Murayama oshima tsumugi is produced near the Sayama Hills of Musashino Plateau, where textile production is thought to have started during the Nara period (710–794). Cotton textiles with a striped pattern have been produced since the latter half of the 17th century. Murayama kon gasuri was first produced in the year 1800 and further developed throughout the 19th century. Then, during the Meiji period (1868-1912), the silk textile, Sunagawa futo-ori, started being produced. The techniques of Itajime senshoku (using wooden boards to apply pressure and dye threads) and tatemaki (weaving method) were brought from Isezaki, Gunma prefecture in 1919. The region surrounding Isezaki was known for being the most advanced textile production area at that time. Murayama oshima tsumugi was produced with the same techniques used for Murayama kon gasuri and Sunagawa futo-ori. Murayama oshima tsumugi became popular as daily wear and there was great demand during Japan's post-war period. However, production declined in the following years. In 1967, this craft was designated as one of the Tokyo Metropolitan Intangible Folk Cultural Properties and production techniques are still preserved today.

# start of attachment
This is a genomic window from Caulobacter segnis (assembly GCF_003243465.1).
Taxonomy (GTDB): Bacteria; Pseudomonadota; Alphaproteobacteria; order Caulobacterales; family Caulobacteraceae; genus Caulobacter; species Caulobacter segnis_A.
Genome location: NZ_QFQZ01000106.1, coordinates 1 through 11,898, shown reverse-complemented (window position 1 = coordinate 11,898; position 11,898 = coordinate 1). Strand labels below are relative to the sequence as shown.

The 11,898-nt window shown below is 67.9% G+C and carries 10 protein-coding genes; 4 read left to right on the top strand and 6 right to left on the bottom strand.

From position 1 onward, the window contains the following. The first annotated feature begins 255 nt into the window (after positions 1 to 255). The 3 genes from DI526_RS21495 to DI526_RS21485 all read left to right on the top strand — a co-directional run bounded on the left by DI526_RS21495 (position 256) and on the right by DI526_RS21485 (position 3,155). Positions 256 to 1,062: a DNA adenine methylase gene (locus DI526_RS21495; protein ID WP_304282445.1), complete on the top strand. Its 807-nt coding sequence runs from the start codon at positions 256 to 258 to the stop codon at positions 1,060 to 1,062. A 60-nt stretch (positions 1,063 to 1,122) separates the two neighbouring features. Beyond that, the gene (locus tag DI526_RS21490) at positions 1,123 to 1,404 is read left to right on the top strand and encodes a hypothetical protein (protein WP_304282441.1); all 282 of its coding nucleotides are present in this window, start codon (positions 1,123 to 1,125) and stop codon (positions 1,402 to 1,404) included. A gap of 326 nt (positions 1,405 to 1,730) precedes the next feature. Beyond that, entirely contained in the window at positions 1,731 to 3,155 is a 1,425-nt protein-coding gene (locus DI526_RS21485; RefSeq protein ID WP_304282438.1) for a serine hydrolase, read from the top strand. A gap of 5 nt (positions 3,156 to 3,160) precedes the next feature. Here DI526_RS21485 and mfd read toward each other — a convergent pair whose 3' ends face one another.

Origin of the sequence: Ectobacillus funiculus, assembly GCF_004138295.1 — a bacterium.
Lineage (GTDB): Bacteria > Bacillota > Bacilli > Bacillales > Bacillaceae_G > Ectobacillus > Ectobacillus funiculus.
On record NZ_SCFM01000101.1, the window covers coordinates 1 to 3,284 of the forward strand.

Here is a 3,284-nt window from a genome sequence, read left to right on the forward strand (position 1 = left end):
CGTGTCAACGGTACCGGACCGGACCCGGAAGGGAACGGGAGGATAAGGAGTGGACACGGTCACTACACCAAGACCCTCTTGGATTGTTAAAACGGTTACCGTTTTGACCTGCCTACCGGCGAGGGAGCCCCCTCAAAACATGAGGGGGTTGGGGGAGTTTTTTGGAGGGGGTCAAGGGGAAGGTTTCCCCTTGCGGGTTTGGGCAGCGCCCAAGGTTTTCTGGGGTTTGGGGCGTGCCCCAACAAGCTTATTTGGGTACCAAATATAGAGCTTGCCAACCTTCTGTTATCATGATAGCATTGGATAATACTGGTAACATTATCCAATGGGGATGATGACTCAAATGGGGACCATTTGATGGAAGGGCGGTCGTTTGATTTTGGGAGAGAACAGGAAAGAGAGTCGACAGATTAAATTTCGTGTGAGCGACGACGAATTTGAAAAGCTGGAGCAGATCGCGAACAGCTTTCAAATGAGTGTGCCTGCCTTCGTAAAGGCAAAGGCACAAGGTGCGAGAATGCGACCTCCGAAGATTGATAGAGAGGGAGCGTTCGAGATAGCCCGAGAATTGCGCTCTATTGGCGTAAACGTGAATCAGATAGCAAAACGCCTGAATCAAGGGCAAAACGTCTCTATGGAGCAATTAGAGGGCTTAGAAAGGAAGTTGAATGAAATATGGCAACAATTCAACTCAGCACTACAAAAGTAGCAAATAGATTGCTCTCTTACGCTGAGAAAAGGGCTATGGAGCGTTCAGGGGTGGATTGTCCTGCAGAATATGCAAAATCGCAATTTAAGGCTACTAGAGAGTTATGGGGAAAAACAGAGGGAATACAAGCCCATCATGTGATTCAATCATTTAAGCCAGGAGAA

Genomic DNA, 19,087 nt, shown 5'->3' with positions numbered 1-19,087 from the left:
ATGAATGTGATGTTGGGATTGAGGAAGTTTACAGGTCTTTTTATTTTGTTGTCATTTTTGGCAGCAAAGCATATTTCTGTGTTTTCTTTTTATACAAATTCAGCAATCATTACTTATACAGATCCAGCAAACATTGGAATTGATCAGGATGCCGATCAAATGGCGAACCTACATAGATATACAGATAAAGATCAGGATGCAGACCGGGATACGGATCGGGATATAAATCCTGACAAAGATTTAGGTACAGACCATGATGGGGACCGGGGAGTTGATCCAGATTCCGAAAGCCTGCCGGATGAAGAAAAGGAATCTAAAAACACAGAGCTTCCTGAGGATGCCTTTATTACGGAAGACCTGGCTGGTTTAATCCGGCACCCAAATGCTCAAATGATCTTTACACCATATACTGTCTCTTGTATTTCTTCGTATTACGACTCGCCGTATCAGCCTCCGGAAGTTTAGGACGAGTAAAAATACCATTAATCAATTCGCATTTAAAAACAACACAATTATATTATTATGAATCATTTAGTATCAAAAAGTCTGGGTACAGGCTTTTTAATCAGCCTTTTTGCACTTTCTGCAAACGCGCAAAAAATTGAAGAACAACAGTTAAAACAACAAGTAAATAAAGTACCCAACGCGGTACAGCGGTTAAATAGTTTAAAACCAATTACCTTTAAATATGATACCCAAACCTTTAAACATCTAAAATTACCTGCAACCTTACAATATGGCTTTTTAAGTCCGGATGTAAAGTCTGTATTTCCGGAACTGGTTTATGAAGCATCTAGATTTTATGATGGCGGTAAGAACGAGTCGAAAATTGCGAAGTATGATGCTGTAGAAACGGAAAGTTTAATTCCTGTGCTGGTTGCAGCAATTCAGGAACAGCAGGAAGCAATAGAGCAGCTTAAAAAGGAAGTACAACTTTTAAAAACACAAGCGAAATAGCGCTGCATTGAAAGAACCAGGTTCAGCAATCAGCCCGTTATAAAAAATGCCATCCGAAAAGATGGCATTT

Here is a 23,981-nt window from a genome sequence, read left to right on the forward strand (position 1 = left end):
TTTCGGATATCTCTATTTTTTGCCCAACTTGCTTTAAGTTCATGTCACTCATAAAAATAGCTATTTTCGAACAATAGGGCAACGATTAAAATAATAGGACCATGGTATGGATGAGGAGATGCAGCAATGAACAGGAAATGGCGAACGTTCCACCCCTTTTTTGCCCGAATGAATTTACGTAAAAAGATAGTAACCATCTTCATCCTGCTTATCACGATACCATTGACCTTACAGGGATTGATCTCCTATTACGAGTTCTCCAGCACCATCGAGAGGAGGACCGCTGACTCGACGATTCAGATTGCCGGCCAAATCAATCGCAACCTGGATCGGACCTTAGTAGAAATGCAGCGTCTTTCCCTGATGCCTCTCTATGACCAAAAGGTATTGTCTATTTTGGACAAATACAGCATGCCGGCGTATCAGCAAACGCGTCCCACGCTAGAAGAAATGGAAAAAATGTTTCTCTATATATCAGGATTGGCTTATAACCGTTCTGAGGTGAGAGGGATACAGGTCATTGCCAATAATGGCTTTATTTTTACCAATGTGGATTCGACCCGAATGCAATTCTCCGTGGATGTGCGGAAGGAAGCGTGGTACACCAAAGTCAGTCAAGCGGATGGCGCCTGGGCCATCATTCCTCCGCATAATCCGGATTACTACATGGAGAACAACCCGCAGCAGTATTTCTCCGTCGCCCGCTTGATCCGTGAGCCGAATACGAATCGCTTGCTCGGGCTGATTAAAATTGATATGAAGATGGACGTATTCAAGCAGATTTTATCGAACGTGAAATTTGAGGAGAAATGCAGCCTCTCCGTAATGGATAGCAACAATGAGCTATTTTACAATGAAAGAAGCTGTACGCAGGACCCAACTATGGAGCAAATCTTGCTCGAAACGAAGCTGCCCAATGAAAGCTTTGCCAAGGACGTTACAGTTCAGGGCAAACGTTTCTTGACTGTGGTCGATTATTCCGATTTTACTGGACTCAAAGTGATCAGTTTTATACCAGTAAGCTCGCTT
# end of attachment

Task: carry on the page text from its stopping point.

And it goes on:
General Production Process
- 1. Production of the wooden boards
The Itajime senshoku or wooden board dyeing method is used for this craft. Wooden boards are required to dye the threads in a kasuri pattern. The wooden boards are made from Japanese birch trees that are seventy to a hundred years old. Approximately one hundred fifty of them are required for dyeing the warp and weft. As the pattern becomes bigger in size, the amount of boards increases. An artisan carves grooves in the boards along the design. When the boards are layered and fastened, the dye goes in the grooves and the threads are dyed.
- 2. Refining and processing
The threads are boiled in a pot to create the luster of raw silk, improving the texture and removing impurities such as glue. After the threads are boiled and refined, they are thoroughly washed and dried. This process makes the woven textile smooth and shiny.